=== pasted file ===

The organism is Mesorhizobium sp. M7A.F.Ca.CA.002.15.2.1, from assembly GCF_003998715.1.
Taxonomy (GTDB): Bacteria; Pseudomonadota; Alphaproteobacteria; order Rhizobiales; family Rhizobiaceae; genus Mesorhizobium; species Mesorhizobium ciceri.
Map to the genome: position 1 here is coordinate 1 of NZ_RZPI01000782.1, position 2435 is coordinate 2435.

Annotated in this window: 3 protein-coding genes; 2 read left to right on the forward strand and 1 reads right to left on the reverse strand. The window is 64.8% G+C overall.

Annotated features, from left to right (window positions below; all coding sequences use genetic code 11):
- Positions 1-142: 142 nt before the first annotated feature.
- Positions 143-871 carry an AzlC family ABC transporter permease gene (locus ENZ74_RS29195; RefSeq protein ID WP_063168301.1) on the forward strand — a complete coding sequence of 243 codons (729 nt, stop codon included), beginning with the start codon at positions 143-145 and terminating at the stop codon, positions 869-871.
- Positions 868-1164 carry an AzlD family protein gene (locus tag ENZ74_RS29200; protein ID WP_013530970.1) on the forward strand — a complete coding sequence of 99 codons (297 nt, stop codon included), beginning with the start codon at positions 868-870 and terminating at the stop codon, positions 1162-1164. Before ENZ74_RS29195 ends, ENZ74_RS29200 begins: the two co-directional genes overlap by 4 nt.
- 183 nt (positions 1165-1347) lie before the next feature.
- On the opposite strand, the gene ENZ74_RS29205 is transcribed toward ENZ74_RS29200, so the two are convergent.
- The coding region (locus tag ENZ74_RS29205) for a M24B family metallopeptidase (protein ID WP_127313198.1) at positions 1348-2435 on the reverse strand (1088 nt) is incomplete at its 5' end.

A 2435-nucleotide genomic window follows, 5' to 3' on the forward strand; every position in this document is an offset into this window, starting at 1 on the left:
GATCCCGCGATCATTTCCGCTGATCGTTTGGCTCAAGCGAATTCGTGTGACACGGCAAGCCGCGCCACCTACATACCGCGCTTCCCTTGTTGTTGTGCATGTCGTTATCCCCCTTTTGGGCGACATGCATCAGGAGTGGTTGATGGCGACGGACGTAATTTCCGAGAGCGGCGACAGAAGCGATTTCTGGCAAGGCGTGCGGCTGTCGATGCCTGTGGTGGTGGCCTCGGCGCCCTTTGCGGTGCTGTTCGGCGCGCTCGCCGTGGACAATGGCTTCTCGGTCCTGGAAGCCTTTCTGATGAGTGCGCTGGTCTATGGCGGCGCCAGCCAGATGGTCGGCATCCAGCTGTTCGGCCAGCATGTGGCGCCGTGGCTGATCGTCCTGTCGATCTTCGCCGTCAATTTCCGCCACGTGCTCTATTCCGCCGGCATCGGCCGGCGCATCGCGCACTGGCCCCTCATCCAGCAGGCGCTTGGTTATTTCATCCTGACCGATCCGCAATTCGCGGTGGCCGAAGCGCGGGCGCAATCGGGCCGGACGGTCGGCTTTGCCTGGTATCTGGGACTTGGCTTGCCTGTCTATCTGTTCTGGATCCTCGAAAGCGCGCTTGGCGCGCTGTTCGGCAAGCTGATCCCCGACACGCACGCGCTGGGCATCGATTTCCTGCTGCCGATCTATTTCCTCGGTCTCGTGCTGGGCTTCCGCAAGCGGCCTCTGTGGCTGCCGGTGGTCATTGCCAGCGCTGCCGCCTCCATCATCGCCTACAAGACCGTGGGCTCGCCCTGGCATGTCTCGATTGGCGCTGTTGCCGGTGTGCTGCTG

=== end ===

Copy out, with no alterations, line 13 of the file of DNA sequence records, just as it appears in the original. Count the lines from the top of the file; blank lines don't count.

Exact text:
GATCCCGCGATCATTTCCGCTGATCGTTTGGCTCAAGCGAATTCGTGTGACACGGCAAGCCGCGCCACCTACATACCGCGCTTCCCTTGTTGTTGTGCATGTCGTTATCCCCCTTTTGGGCGACATGCATCAGGAGTGGTTGATGGCGACGGACGTAATTTCCGAGAGCGGCGACAGAAGCGATTTCTGGCAAGGCGTGCGGCTGTCGATGCCTGTGGTGGTGGCCTCGGCGCCCTTTGCGGTGCTGTTCGGCGCGCTCGCCGTGGACAATGGCTTCTCGGTCCTGGAAGCCTTTCTGATGAGTGCGCTGGTCTATGGCGGCGCCAGCCAGATGGTCGGCATCCAGCTGTTCGGCCAGCATGTGGCGCCGTGGCTGATCGTCCTGTCGATCTTCGCCGTCAATTTCCGCCACGTGCTCTATTCCGCCGGCATCGGCCGGCGCATCGCGCACTGGCCCCTCATCCAGCAGGCGCTTGGTTATTTCATCCTGACCGATCCGCAATTCGCGGTGGCCGAAGCGCGGGCGCAATCGGGCCGGACGGTCGGCTTTGCCTGGTATCTGGGACTTGGCTTGCCTGTCTATCTGTTCTGGATCCTCGAAAGCGCGCTTGGCGCGCTGTTCGGCAAGCTGATCCCCGACACGCACGCGCTGGGCATCGATTTCCTGCTGCCGATCTATTTCCTCGGTCTCGTGCTGGGCTTCCGCAAGCGGCCTCTGTGGCTGCCGGTGGTCATTGCCAGCGCTGCCGCCTCCATCATCGCCTACAAGACCGTGGGCTCGCCCTGGCATGTCTCGATTGGCGCTGTTGCCGGTGTGCTGCTG